Growing up, I was cultured to watching Eat Bulaga. Seeing them everyday made me accustomed to Vic Sotto’s comedic style. So every year it is expected that whenever he joins MMFF, my family will be watching his film first among others. It’s probably a common sentiment, I must say, because the opening day gross income result of this year’s film fest made My Little Bossings the biggest earner among the eight entries.
But Sotto is not the sole reason why this film clicked. It is the first tandem of the current President’s nephew, James “Bimby” Yap and the noontime show child wonder, “Aling Maliit” Ryzza Mae Dizon.
With the idea of the film being a source of laughter, My Little Bossings slightly delivers to teach values of family, love, honesty, and forgiveness, too. Vic Sotto is at his simplest, throwing punchlines effortlessly. But who shined best in the film was really the kids.
Ryzza Mae retains her energetic and adorable aura from her noontime comedic quips. She’s proven before that she can make us laugh and now, she shows us that she can also cause water build up in our eyes. Her witty remarks, impeccable timing, and graceful dancing is truly a delight that one can’t help but think that this child would really go a long way in the showbiz industry. She reminds me of Aiza Seguerra, also featured in the film, due to both being a product of Little Miss Philippines.
Bimby on the other hand, is effective as a child brat. He seems like he’s not acting at all but when the drama scene kicks in, his acting chops are tested and proven. He’s still got a long way to do to come at par with Ryzza but their team up definitely works. You’ll just find yourself smiling at the scenes of these two.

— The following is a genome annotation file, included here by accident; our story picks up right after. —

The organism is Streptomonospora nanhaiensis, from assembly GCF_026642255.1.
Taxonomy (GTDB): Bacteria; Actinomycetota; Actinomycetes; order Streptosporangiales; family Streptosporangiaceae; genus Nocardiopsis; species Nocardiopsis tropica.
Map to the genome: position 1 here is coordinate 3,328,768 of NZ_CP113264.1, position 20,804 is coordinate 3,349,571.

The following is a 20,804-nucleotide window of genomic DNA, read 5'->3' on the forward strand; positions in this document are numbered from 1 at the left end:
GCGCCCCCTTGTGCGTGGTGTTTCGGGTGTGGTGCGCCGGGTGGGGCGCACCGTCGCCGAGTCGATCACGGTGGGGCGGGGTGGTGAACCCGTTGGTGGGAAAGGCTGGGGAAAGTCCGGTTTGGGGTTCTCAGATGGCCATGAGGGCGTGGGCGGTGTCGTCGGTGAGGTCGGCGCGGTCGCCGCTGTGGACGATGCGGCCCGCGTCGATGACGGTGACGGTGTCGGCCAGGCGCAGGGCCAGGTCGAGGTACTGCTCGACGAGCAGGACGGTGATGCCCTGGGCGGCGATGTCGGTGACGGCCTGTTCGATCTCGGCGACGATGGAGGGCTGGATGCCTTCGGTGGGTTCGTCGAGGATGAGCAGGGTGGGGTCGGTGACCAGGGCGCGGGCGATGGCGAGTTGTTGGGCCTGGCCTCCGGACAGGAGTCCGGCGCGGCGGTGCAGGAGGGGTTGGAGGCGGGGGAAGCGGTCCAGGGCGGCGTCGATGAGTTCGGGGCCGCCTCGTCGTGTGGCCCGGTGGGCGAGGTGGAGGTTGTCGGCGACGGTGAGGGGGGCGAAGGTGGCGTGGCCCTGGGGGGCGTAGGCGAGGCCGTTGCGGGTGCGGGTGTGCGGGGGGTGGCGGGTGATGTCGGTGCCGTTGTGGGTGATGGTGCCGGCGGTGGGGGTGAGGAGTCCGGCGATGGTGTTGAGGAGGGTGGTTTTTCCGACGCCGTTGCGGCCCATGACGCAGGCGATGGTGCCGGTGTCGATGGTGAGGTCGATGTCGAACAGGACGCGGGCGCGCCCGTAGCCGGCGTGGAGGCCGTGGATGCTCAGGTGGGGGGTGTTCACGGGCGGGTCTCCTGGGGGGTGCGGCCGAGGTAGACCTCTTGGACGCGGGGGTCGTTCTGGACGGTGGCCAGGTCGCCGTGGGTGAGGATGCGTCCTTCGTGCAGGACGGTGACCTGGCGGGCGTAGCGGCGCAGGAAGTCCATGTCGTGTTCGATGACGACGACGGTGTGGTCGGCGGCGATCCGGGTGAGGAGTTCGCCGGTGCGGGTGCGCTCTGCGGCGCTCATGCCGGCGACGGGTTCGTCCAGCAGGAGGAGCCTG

Then there’s Jose Manalo and Paolo Ballesteros’ team up which is surprisingly good, even better. I can’t imagine another man playing Paolo’s role in the film, it’s as if it was tailored for him. Meanwhile Aiza Seguerra shows us some of her excellent drama skills while Jaclyn Jose portrays the funny villain and she does it well by ridiculously instructing to fire a gunshot at someone and miss it on purpose, just to evoke fear.
There are two main concerns about the film, though: First, the endless lineup of advertisements shifting focus to earning money than telling a story. It’s an eyesore. We did not pay Php 200 to watch a movie about what should we buy. From Aiza using a lot of airtime to promote Ariel, to Ryzza Mae eating spaghetti made from El Real pasta, to Bimby consuming a plate full of Lucky Me! Pancit canton, up to Vic explaining how Solmux is “tamang gamot, maling dosage.” Lastly, they implemented a shaky camera technique on the first part of the film which was pointless and disappointing. I feel like it’s the “Sige, okay na yan” kind of film. It was really careless of them to execute the film this way.
All in all, the film felt like a one big entire commercial that mainly thought on how to place ads than how to share a story. But what do we expect? The public isn’t too critical about these things, especially if it involves the ever familiar Vic Sotto whose main concern is to earn money than to give quality entertainment. I used to believe that Vic Sotto movies will always be successful no matter who he is paired with. And a charming and talented kid is a sure fire way to make it to the box office but I know better now. And for that, My Little Bossings gives born to our newest and youngest blockbuster king and queen, a title that is… never mind, the kids might read this.
Watch the trailer HERE.